"Young Children Are Spending More Time in Front of Small Screens"

The title of a news article must accurately reflect its content. "Young Children Are Spending More Time in Front of Small Screens" is the title of an article posted on NPR. In this case, the title is quite accurate: Children are indeed exposed to small screens as "98 percent of homes with children now have a mobile device such as a tablet or smartphone". The survey made by CommonSense finds that usage of smart devices by children under 8 has skyrocketed from 5 minutes per day in 2011 to 48 minutes per day in 2017.

Above copied from CommonSense

Whether this trend is a good reason to worry about requires a deeper appreciation of what the title really says. The title does not say, "Young Children Are Spending More Time in Front of Screens". Missing the word "Small" in "Small Screens" changes what the news is about. In fact, the survey finds that the total screen time has barely changed from 2 hours and 16 minutes per day in 2011 to 2 hours and 19 minutes per day in 2017. Therefore, what is really happening is that children are switching from one medium to small screen. Children are in fact watching less television, DVD's, computer and video games. This is where the dramatic increase in smart phone usage is coming from. Again, whether this should be a concern is not clear from research.

Inspecting the use of screens with family income as a factor, another trend becomes apparent:

Above copied from CommonSense

In the United States, family income is not a barrier at all to screen use. In fact, children from lower-income families use technology far greater than children from rich families as shown in the above graph. Of course, this means less time spent on everything else. Less time is perhaps spent on face-to-face interactions and physical activity. In fact there is already less time spent reading or being read to everyday (The following are percentages of 0- to 8-year-olds who read/are read to every day):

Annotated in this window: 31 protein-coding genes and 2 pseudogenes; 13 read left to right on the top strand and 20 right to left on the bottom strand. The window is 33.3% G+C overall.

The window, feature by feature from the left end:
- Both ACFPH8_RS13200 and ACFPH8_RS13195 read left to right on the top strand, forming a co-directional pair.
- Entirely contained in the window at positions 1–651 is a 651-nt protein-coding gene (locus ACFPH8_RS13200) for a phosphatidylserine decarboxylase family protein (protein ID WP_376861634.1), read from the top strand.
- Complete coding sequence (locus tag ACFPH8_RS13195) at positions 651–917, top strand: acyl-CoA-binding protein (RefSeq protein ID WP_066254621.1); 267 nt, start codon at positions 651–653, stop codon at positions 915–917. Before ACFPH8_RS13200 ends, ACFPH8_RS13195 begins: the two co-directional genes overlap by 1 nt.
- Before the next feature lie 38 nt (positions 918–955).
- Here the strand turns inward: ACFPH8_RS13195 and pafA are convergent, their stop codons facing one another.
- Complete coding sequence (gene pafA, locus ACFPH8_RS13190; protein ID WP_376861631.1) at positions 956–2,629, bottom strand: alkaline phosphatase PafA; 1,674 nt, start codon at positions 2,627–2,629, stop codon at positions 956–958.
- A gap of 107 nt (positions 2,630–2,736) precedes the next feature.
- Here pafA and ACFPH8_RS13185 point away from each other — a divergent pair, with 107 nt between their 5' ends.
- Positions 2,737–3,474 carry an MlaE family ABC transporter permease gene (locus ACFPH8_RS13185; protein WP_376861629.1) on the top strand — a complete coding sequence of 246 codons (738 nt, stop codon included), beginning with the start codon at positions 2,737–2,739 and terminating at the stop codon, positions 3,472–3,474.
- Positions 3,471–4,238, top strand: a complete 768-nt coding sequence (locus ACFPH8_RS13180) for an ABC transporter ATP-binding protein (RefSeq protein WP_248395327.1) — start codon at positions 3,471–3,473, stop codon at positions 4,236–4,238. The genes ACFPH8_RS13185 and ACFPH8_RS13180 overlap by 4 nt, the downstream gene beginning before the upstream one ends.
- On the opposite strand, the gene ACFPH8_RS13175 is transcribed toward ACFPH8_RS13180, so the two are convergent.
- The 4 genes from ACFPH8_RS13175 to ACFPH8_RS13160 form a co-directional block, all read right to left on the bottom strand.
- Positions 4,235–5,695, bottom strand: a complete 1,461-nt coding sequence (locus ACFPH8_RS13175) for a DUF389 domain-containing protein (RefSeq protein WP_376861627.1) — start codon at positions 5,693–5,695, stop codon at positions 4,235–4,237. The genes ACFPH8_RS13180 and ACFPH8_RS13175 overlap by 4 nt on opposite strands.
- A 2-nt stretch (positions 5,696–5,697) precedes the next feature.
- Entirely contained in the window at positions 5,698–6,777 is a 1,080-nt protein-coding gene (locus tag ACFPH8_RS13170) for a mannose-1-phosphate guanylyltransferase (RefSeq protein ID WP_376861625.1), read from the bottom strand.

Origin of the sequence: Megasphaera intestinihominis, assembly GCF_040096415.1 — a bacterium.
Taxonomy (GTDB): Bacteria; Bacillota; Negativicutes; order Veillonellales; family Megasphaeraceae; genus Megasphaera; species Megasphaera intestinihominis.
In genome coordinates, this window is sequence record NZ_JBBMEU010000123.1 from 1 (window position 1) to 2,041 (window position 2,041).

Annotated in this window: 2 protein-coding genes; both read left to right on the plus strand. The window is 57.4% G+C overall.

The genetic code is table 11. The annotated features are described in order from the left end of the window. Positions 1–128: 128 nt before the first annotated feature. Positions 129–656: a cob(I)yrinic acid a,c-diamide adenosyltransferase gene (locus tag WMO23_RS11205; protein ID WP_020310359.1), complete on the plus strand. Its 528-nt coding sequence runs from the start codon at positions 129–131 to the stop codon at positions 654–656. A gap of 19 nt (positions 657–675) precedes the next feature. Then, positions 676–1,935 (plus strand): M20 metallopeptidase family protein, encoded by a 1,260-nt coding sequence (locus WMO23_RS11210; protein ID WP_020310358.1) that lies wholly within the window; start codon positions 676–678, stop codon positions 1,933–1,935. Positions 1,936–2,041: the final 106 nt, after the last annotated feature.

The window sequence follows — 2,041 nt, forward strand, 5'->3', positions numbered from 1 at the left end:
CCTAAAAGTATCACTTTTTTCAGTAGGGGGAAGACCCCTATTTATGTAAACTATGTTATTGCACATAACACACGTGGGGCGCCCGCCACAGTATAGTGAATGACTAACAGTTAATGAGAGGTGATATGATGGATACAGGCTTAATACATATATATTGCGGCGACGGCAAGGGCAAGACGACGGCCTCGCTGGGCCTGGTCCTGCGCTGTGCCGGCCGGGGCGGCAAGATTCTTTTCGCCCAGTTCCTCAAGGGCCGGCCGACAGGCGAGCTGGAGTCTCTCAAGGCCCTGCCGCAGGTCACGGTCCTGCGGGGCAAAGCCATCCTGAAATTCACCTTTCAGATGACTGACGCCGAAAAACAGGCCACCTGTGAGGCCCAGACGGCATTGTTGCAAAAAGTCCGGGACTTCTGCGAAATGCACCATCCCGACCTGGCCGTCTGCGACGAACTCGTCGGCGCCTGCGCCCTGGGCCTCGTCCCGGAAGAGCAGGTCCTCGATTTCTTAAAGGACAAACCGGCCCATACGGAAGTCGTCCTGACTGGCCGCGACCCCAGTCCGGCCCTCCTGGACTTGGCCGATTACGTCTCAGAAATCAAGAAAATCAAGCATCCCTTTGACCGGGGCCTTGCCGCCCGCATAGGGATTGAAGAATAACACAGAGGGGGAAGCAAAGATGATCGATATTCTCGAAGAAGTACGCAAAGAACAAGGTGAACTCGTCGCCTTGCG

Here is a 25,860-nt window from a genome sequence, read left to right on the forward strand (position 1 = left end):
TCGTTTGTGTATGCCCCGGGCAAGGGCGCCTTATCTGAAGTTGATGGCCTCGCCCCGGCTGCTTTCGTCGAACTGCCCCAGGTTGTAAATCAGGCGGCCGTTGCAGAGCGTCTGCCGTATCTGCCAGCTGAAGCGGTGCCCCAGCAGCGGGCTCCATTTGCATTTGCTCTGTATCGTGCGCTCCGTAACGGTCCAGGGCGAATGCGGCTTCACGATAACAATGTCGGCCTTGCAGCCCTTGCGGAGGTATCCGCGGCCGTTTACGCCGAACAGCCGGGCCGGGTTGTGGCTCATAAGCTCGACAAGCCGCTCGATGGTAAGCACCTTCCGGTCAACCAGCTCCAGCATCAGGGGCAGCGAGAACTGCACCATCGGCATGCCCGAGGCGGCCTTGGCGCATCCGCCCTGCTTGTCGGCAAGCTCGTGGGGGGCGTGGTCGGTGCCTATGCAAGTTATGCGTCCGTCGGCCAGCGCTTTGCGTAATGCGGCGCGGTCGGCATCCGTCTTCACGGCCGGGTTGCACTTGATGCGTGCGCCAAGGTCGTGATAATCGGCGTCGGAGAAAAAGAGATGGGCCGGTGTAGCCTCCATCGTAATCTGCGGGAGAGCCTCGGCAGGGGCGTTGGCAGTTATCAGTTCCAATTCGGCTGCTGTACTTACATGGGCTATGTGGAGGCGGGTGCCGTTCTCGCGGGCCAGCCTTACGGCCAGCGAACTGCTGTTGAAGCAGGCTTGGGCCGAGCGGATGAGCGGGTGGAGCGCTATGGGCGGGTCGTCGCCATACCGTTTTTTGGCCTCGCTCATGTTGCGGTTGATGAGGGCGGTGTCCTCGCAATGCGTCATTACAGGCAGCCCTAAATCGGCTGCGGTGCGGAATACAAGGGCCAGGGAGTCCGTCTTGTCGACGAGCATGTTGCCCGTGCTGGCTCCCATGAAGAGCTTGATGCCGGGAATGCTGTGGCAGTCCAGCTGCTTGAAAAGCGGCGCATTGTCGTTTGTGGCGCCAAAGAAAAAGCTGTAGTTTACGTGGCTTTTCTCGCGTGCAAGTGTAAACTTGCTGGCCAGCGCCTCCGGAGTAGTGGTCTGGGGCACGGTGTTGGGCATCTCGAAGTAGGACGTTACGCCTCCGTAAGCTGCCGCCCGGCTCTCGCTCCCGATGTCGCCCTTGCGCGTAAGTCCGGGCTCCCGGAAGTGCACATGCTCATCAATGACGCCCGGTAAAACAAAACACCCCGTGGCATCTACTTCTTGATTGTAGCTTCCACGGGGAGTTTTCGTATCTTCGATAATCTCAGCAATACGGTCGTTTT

Income Lower (<$30,000) 40%
Middle ($30,000 to $75,000) 54%
Higher (>$75,000) 65%

What the children do with their screen time is obviously important to consider as well. Are they text messaging? Are they watching videos with content inappropriate for young children? Are they reading Wikipedia? Are they simply surfing through social media? Are they playing video games? Are they watching a movie?

In the United States, parents think that young children do benefit from screen time:

Above copied from CommonSense

There are harms associated with screen use. Pediatricians for instance have raised the harmful effects of screen use near bedtime on a child's sleep. Screen use near bedtime becomes more frequent with handheld devices. The loss of physical activity is another obvious concern, but since overall screen time has not really changed, this has been a problem since the arrival of the television. The loss in social interactions may actually be less if parents and children are doing the media activity together although the switch from big screen to small screen may lessen the co-use of media.

The study from CommonSense leaves us with the following insightful conclusion:

Content has repeatedly been shown to be a major factor in how media affect learning and development. In short, this survey should not be read as a judgment on the quality of children’s time with media; rather, it is a snapshot of how media and technology are infused into daily life. Additional experimental and qualitative work is essential to better understanding the full implications of children’s media use. 

In other words, first, as parents, we need to know what our children are doing with these screens.